This gallery is best viewed on a PC or laptop. The default image size is 1000 pixels—although you can view scaled-down images on small monitors, phones, and tablets.
I hope you enjoy viewing these images as much as I enjoyed taking them.
On Saturday, September 12, 2015, I was up early in order to meet other Sanderson Field RC Flyers(SFRCF) at Blondie's for a bit of breakfast. Blondie's is a favorite Shelton, Washington restaurant. After breakfast, we headed to Sanderson Field in order to participate in the Port of Shelton's "Habitat takes Flight" event.
We arrived at Sanderson Field just as the sun was beginning to rise above the eastern trees. The sky overhead was clear, but there was still low fog to the south. There were not, as yet, many aircraft on the apron. Among the aircraft present were Kapowsin's large Cessna 208B and Dehavilland DHC-6-100 used for carrying skydivers. A Huey and Mustang were also on the apron for display during Habitat.
The club's display trailer and a tent for the RC flight simulators were already in place. We began to assemble our model aircraft for the display. Later, other club members arrived with additional model aircraft and laptops for the simulators. Classic cars from the Yesteryear Car Club began to arrive at the airport.
In the glow of the morning sunlight, I decided to take a walk around the apron to take a closer look at what had already been set up for the event. On the apron, I stopped to admire the Kapowsin's Cessna 208B. Next, I passed the UH-1H Huey, on display from the Olympic Flight Museum, and then stopped to photograph the "Impatient Virgin," a beautifully restored P-51B Mustang. Security volunteers were standing by the field gate to open the gate to vendors. I stopped and talked with them for a while before moving on.
As I was returning to the RC area, I saw the first of many civilian aircraft taxying to the aircraft display area. The aircraft was a beautiful Cessna 172M that was made even more beautiful by the golden sunlight. I could not resist taking more photos of Kapowsin's Dehavilland.
I was in time for coffee and donoughts back at the RC area. Club members soon had the RC display and simulator tent ready for the public—and aircraft began to arrive at the airport one after the the other. I was amazed by the number and variety of the aircraft. The support of private pilots for the event was truly wonderful. The aircraft arrived for both display and as part of the Experimental Aircraft Association's "Young Eagles" program. The Young Eagles program provides a free flight experience for kids from ages 8-17. You can find out more about this program by clicking the links in the "Resources" section at the end of this gallery.
As the aircraft continued to arrive, Mason County Fire District 11 fire and rescue trucks arrived. The public was already lining up at the entrance gate and the music tent was ready for the first performer.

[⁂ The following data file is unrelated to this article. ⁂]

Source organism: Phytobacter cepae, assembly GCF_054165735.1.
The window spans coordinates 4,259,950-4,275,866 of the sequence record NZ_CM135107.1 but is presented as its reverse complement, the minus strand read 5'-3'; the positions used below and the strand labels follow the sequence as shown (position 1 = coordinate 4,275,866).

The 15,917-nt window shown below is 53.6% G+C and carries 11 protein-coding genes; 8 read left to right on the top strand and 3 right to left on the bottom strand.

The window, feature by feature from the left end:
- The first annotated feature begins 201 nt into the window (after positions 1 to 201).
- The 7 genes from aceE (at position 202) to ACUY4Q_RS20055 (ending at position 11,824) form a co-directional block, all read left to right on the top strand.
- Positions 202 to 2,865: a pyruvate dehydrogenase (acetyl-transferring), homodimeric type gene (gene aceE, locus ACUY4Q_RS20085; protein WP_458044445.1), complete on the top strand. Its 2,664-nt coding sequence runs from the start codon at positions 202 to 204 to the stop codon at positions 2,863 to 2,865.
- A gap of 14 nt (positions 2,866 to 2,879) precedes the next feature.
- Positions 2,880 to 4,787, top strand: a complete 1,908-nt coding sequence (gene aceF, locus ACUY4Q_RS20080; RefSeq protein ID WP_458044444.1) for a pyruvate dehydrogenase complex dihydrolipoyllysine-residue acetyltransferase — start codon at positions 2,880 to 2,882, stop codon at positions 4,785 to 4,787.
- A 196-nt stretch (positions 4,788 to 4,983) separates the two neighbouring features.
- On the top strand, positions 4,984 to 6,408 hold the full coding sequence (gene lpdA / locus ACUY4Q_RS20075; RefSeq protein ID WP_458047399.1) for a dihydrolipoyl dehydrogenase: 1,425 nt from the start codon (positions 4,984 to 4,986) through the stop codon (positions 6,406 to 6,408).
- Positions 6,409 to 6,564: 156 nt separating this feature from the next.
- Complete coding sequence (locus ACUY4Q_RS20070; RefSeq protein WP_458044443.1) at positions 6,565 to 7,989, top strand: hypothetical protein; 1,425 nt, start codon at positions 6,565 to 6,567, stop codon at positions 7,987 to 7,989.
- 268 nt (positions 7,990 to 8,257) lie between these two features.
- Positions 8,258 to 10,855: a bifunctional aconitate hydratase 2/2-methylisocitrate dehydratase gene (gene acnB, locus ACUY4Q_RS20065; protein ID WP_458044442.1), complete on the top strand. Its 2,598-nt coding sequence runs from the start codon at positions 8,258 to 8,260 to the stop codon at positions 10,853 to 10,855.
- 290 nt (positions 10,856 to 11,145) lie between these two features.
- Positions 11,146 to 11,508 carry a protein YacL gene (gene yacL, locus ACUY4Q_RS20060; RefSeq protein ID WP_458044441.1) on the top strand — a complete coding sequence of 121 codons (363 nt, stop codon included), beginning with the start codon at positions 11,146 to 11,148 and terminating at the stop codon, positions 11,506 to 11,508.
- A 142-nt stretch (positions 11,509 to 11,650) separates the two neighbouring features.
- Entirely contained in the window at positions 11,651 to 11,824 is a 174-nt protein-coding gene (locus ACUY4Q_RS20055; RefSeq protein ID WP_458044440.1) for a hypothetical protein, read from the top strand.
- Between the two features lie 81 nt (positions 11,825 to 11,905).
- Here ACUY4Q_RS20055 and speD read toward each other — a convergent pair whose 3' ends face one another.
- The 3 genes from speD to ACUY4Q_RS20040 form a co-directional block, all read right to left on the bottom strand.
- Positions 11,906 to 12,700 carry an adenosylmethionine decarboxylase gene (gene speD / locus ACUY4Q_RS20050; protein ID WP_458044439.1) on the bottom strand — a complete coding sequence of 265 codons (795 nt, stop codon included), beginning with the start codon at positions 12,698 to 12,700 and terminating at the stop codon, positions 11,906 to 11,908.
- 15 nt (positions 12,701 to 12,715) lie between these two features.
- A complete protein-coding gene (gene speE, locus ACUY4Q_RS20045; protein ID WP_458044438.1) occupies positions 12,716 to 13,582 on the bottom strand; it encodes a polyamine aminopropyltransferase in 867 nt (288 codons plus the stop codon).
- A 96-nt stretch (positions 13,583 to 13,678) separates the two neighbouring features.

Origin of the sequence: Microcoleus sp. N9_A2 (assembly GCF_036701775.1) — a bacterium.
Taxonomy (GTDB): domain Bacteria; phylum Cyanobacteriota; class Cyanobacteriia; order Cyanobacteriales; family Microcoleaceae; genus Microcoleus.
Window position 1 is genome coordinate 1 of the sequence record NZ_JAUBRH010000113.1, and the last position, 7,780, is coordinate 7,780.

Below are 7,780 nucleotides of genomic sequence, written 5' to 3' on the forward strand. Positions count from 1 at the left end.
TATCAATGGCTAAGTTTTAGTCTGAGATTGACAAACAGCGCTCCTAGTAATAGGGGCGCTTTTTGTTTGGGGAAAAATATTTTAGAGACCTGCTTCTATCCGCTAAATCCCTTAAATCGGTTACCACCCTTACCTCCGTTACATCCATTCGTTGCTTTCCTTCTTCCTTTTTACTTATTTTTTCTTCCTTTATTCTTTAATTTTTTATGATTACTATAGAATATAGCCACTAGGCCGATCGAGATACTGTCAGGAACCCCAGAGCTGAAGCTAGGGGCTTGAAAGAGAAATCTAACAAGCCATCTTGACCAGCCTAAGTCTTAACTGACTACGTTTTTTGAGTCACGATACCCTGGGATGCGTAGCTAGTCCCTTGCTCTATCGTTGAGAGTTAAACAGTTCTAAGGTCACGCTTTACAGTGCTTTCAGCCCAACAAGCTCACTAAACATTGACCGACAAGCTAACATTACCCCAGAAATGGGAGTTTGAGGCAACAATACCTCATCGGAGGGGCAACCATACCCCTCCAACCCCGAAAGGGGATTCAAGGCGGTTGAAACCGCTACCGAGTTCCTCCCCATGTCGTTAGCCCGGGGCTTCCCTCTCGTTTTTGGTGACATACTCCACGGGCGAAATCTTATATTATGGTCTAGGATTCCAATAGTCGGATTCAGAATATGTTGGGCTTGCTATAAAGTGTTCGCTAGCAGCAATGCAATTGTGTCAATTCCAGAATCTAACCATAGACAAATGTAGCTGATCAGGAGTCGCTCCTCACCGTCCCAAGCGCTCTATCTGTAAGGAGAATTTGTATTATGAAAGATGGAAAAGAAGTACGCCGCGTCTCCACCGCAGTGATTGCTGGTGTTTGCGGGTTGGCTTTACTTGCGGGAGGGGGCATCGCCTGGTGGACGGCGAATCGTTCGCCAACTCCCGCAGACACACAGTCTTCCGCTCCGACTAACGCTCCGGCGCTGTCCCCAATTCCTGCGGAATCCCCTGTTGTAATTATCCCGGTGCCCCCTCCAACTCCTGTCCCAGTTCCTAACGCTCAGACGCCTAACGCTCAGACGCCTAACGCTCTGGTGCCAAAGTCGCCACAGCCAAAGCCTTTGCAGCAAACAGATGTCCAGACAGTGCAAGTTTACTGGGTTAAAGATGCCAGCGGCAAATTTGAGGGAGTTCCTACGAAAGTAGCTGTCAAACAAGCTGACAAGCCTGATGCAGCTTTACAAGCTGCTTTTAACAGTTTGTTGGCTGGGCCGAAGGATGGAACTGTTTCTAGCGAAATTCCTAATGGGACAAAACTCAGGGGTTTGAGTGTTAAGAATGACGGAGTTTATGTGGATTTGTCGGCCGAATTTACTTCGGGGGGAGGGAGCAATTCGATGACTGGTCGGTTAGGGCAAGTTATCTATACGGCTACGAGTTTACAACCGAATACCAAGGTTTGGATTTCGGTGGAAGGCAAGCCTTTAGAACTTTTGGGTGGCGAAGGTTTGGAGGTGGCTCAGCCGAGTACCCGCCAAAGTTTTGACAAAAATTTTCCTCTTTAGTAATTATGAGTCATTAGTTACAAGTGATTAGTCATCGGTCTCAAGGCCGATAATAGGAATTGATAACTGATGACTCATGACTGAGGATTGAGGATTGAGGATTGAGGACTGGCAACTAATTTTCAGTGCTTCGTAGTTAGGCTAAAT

Once the entrance gate was open and the public began to arrive, I took another walk around the event. I stopped to talk with the emergency services personnel. Nearby, army soldiers were standing in front of their Humvee. In talking with them, I learned that one of the soldiers had recently returned from fighting the huge fires in Eastern Washington. Fire fighting and search and rescue are important missions for this group.
There was a lot to see. The Huey, the numerous classic cars, the Mustang display, the numerous aircraft--these were just a few things to see. I heard music comming from the music tent and sat, for awhile, on a hay bale and listened to the musician, Marty Brush. By this time, the Young Eagle flights were beginning.
I spent much of the morning photographing the pilots, kids, and aircraft participating in the Young Eagles program. After signing in for the free rides, the kids and pilots walked to the apron and to the aircraft. After a walk around the aircraft, the pilot helped the kids into the cockpit and taxied to the runway for takeoff. The smiles of the kids through the cockpit windows were wonderful to see. Next to the Young Eagles' tent, the Sanderson Field RC Flyers' flight simulators were in full use. Kids waiting for their flights could spend the time "flying" with the simulators. Later, the kids had the opportunity to fly actual RC model airplanes. Olympic Air was also offering paid-for helicopter rides and it was possible to hitch a ride in the Kapowsin aircraft for a nominal price.
From the unused runway at Sanderson Field (where we often fly our model RC airplanes), I have often watched skydivers—but only at long distance. During Habitat, I was able to observe Kapowsin up close. I was surprised at the speed at which the skydivers approached the ground—until the last minute. The sound of the skydivers as they approached the ground reminded me of a glider I once heard flying—with a surprisingly loud swish— over head.
At the end of the morning, I headed for the grass airstrip where flight instructors from the Sanderson Field RC Flyers were "buddy boxing" model aircraft flights for the kids. Between the flights with kids, Tom Strom Jr. had the opportunity to fly, as well.
The images were taken with a Canon Rebel T3i. I used Canon EF 100mm macro, EFS 60mm macro, and EFS 18-55mm lenses for the images. All images received simple processing in Photoshop and were saved as low-resolution JPEG images that were optimized for the Web. See "A New Photographic System for an Old Photographer" for more information about my (now somewhat dated) photographic system.